. That means a hat and vest of orange for sure, yet many hunters up the ante and go all in with the full orange jump suits and coats. It seems a little much to a Southerner,
many of whom still curse the fact that they even have to wear as much as an orange hat, but while so much Blaze can seem a bit overboard, I won't argue with the fact that it certainly makes a person easy to see.
No Mechanical Broadheads
In an apparent effort to out-do Montana, Oregon not only bans lighted nocks, but they also ban mechanical broadheads. With the popularity and proven effectiveness of modern expandables such as the Rage, you'd think that would all be changing, but the machinery of our legal system doesn't always respond as quickly to market and technological changes. Oregon isn't alone in this either. According to southeasternoutdoors.com
, Alaska, Idaho, South Dakota and Washington all place either a total ban or some level of
limitation on what game mechanicals can be used on. I certainly understand the reasoning behind the laws back when they were placed. Let's face it, some of the earlier mechanicals were just plain crap. But they've come a long way in reliability and proven performance, and it's time the law comes along with them.
No Tracking Dogs
No matter how good you are with a bow or gun, the situation will happen
sooner or later. A deer hunter will hit an animal, but the shot placement
wasn't precisely what was intended. Maybe the vitals didn't get hit like
they should and the deer, still fatally wounded, runs off, leaving little or
no blood. Time to bring in a tracking dog, some of which have near 100
percent success if the deer is indeed down. But in Pennsylvania
, not so fast. The use of tracking dogs is prohibited. Perhaps it's because they worry a guy will use a dog to actually run the deer before it
is shot, driving it toward a waiting hunter. Enforcement has to be the only concern here, as using a dog to guarantee a wounded game animal is retrieved not only seems like the most ethical thing to do here, it should be the legal thing to do as well.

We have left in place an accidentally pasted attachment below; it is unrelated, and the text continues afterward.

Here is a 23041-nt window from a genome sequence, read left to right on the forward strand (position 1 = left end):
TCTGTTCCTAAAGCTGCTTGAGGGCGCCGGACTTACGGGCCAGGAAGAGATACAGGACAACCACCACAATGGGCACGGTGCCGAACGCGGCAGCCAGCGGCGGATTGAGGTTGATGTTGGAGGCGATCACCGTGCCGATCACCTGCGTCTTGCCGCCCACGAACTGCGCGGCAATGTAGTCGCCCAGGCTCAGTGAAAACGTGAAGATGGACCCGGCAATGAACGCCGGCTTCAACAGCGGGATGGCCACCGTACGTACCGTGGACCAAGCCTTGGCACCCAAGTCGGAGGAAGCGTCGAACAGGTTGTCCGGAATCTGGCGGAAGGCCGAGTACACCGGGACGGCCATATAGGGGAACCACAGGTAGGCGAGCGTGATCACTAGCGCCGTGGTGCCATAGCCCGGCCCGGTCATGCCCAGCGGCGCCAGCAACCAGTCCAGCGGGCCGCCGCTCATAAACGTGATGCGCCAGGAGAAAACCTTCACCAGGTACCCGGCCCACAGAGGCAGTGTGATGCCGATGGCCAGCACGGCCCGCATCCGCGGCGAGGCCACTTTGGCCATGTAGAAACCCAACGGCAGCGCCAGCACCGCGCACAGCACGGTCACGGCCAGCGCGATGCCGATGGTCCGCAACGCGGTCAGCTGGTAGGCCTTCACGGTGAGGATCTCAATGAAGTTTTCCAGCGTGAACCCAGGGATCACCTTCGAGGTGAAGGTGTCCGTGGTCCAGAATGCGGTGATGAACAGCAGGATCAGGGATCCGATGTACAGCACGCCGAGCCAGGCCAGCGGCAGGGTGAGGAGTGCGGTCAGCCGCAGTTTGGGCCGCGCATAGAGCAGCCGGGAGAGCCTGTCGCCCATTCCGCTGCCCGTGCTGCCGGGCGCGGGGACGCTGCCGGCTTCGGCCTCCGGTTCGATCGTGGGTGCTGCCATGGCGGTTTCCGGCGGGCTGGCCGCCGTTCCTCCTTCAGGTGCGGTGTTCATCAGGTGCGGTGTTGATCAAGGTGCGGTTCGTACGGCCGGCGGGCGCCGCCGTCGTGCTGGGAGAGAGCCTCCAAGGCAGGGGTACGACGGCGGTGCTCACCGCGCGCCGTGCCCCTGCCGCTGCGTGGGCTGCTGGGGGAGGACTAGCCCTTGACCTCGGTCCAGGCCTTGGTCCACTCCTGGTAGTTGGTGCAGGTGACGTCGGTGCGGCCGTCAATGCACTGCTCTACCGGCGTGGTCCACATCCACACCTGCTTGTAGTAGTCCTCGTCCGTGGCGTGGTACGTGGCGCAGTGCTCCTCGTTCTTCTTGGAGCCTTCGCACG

No Lumenoks in Montana
Not trying to pick on Montana here. We absolutely love the state, but in
addition to trail cameras, they also prohibit the use of lighted nocks such
, which help a lot of bowhunters tell exactly how well they hit a game animal as the arrow strikes its target. They're also darn helpful to hunters who film their hunts as it makes the flight of the arrow more visible for the camera. It's hard to see how that could possibly be a bad thing, and it certainly doesn't seem to provide any advantage prior to the shot being released.
Blue Hunting Laws
Might as well start with the low hanging fruit here and go with the outdated limits some states still place on Sunday hunting. In fact, 11 states still restrict hunting on Sundays either completely or in part. Efforts are under way in Pennsylvania
and Virginia to do away with the restriction, and in states where the ban remains, many sportsmen hope it will change. To hunters in the majority of states where Sunday hunting is permitted, they wonder, 'œWhat's the big deal?' For many guys, Sunday may well be the only time to slip away for a little quiet time outdoors since the weekdays are filled with work and Saturdays more and more are filled with kids\' baseball, soccer, hockey and any other manner of activities. For hunters who travel out of state for a weekend hunt, two days in the woods is always better than one and can make a short trip much more worthwhile. Of course, not everybody is on the bandwagon for scrapping blue hunting laws. Ole\' church ladies fear the distraction will keep some hunters from attending church, while some landowners appreciate not having folks traipse across their land; neither concerns seem to bear out too many problems in states (39) where Sunday hunting is permitted.